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Supporters speak up for single payer health care bill in New Hampshire 

  • Rep. Peter Schmidt, D-Dover, testifies in front of the House Commerce Committee Friday in support of HB 1793, which would create a single-payer health care system in New Hampshire. Ethan DeWitt—Ethan DeWitt

  • A packed room listens to testimony on HB 1793, a bill to create a single payer health care system in New Hampshire. Ethan DeWitt—Ethan DeWitt



Monitor staff
Friday, January 12, 2018

A hearing for a long-shot bill to create a single payer health care system in New Hampshire drew throngs of supporters Friday, as doctors joined Democratic representatives in advocating for a state-led overhaul. 

House Bill 1793 would prohibit all forms of private health insurance in the state and create a state-run system to provide “universal access” to health care. In a packed committee room Friday morning, legislators on the House Commerce heard from a range of advocates calling for the dramatic change.

“We believe in equal opportunity,” said Rep. Jerry Knirk, D-Freedom, who called it a founding principle of the country. “But if you are ill, without access to affordable healthcare, you do not have equal opportunity for success.

“...A single payer system is fundamentally fair as everyone contributes and everyone is covered,” he said.

The bill, named the “New Hampshire Single Cure Act,” would create a Health Services Trust Fund that would fund a vast range of services, including primary care, specialty care, inpatient and outpatient care, long term services, prescription drugs, vision care, chiropractic services and mental health and substance abuse services. 


Sponsored by Rep. Peter Schmidt, D-Dover, the program would be open to all legal residents of New Hampshire, with no deductibles or co-pays. 
To pay for it all, the trust fund would be non-lapsing, filled by a combination of state funding, existing federal funding for programs like Medicaid, and public and private grants. 

The system would be vast in scope: In addition to basic services at all licensed health care practitioners, the fund would pay for medical equipment and capital expenditures for construction projects on health care facilities. 

And its costs are unclear. Without more detailed information on how the program would be administered and how the funding would be calculated, the Department of Health and Human Services called the fiscal impact “indeterminable,” according to the bill’s fiscal note. The Insurance Department said the same, but added that the bill would substantially eliminate revenues from New Hampshire’s premium tax due to an elimination of private insurance. 

But Schmidt argued that the price of the system would be worth the savings gained from the medical bills New Hampshire residents face now.

“Many people in New Hampshire are being ruined right now by health care costs, and we know it’s the chief cause of bankruptcy in this country right now,” he said. 

As a potential back-up, a separate bill he’s sponsoring, HB 1241, would create a study commission to look at exploring the potential for single payer in New Hampshire.

Many who testified said they want a system now. Some legislators mentioned personal experiences. Rep. Kristina Schultz, D-Concord, brought up her three hospitalizations to treat a tumor while uninsured in 2004, which forced her to declare bankruptcy. Rep. Mindi Messmer, a candidate for Congressional District 1, brought up her background running a business, and the financial struggles she said came with not being able to afford health insurance to attract employees.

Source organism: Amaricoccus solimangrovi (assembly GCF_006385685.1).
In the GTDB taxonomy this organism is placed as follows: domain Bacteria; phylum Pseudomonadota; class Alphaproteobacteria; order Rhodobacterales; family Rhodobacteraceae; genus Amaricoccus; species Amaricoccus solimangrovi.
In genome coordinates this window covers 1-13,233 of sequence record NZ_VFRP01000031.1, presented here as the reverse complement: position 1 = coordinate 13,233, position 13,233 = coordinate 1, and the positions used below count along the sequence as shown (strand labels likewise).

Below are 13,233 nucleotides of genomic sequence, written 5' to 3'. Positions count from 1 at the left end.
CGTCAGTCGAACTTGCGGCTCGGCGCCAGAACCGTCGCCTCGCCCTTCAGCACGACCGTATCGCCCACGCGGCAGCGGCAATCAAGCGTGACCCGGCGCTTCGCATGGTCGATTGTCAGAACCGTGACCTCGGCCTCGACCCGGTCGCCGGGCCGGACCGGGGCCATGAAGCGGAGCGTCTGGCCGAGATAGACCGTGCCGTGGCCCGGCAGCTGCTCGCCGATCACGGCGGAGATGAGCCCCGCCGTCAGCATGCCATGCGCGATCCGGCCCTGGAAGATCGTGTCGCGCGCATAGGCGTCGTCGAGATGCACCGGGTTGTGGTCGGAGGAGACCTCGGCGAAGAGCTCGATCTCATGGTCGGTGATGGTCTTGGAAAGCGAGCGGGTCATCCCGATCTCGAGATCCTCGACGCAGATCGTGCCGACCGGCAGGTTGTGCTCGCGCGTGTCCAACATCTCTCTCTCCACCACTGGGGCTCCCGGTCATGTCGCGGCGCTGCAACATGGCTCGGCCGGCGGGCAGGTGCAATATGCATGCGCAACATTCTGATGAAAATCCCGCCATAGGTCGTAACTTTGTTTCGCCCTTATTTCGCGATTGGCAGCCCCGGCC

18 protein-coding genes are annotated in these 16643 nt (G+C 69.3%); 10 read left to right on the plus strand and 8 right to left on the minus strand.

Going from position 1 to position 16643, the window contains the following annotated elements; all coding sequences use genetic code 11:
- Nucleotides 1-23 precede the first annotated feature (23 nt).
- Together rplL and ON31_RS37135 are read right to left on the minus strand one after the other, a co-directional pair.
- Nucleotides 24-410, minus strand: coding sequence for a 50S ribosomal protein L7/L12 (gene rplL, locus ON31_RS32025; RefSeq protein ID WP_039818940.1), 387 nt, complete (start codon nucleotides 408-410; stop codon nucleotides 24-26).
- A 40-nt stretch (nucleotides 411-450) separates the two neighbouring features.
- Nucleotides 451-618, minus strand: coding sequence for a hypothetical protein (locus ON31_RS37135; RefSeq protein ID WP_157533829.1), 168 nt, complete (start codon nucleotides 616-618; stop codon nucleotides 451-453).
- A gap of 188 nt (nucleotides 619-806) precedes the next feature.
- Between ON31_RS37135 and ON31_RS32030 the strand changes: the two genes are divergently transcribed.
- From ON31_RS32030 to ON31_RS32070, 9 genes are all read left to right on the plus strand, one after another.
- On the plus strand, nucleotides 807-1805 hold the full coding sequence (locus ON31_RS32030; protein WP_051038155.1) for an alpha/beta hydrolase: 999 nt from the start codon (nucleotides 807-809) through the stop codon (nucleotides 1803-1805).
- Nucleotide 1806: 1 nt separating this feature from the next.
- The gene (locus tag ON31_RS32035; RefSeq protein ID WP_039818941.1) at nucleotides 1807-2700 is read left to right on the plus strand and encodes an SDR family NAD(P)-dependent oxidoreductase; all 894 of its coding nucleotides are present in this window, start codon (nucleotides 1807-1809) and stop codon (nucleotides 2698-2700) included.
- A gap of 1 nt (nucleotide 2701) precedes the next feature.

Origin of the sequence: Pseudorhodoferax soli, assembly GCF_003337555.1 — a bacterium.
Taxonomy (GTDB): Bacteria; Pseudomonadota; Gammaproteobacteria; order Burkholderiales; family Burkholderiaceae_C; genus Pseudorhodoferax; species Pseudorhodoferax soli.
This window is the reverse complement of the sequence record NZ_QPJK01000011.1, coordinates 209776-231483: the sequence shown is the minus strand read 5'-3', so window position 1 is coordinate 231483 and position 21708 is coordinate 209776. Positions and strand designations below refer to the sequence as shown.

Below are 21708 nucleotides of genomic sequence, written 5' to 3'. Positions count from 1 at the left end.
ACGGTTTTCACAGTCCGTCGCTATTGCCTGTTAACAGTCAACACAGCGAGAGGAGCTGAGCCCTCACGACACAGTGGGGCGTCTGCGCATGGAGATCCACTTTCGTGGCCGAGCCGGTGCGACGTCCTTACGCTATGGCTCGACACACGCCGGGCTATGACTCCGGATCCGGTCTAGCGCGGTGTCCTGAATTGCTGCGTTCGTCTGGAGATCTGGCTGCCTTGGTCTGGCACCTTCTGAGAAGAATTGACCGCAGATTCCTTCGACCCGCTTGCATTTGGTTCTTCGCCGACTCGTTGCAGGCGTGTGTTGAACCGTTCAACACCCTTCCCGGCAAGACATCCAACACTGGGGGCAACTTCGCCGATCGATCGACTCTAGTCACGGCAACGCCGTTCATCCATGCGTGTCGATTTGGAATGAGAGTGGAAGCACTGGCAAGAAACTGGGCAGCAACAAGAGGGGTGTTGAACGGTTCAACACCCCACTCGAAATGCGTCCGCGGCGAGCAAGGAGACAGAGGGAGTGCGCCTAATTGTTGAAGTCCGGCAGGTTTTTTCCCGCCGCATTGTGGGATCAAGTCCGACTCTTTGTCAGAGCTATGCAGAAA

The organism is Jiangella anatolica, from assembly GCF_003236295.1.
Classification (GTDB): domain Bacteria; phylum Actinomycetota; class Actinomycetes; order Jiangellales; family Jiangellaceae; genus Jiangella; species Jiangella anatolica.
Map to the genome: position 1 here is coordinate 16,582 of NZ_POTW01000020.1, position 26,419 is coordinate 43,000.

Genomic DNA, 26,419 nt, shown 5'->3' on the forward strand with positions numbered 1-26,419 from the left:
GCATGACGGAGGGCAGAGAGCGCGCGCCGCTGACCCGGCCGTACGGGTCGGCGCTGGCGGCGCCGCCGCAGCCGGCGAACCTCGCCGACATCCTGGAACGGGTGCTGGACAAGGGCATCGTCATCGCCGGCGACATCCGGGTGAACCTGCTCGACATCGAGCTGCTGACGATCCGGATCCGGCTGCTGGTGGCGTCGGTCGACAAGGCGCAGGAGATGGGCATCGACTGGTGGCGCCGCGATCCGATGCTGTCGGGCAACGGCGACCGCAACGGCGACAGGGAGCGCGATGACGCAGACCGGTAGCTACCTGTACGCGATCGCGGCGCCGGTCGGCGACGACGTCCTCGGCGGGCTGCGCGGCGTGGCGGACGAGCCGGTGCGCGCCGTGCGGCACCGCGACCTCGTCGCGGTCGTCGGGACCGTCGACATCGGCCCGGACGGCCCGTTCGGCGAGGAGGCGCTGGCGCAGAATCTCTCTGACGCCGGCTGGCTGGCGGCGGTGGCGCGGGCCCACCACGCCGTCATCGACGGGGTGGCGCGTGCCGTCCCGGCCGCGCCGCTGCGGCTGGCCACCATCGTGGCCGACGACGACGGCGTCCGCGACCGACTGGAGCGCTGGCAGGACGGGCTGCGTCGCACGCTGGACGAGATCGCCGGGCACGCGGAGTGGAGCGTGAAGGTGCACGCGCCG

Several physicians voiced support as well. Kenneth Dolkart, a primary care physician, brought up relatively high cost of care in the U.S. versus other advanced nations, characterizing single payer as a system to bring the prices down. 

Donald Kollisch, a family physician, added that a “global” funding source could allow care to be better distributed farflung areas like New Hampshire’s North Country, which suffers from a lack of interest by physicians.

But whatever the support, the bill faces long odds. Recent years’ efforts behind similar bills have floundered – in 2015, the Commerce Committee voted to recommend “inexpedient to legislate” for House Bill 686, with the majority declaring it financially unworkable. 

And on Friday, Rep. Andrew Renzullo, R-Hudson hammered home the bill’s unlikely future, speaking on behalf of House Leadership and declaring the bill dead in the water.

“We’re not against any specific bill, but against the concept of a single payer health system,” he said, echoing comments made by House Majority Leader Dick Hinch, R-Merrimack, in October.

“It is our belief that this state and this nation was and is founded on capitalistic principles of competition and free market, which has given and will continue to give the best health care in the world,” Renzullo said.

Among his criticisms, Renzullo pointed to the likely cost. “The fiscal note may say  'indeterminable,' but I would simply say 'not affordable’,” he said. 

Many opponents point to Vermont, which in 2014 abandoned long-running plans for a single payer system, citing an unacceptable cost burden. Schmidt has dismissed the example, claiming that New Hampshire’s larger population would weather it better against the pitfalls its neighbor faced. 

But more broadly, it is unclear the breadth of support for a single payer option among the Democratic caucus. Speaking in October, House Democratic Leader Steve Shurtleff, D-Penacook, said he supported the concept, even if its passage is unlikely.

“It’s good to put it on the table because people are talking about it,” he said at the time. “When they’re talking about single-payer, they’re talking about health care.”

(Ethan DeWitt can be reached at edewitt@cmonitor.com, or on Twitter at @edewittNH.)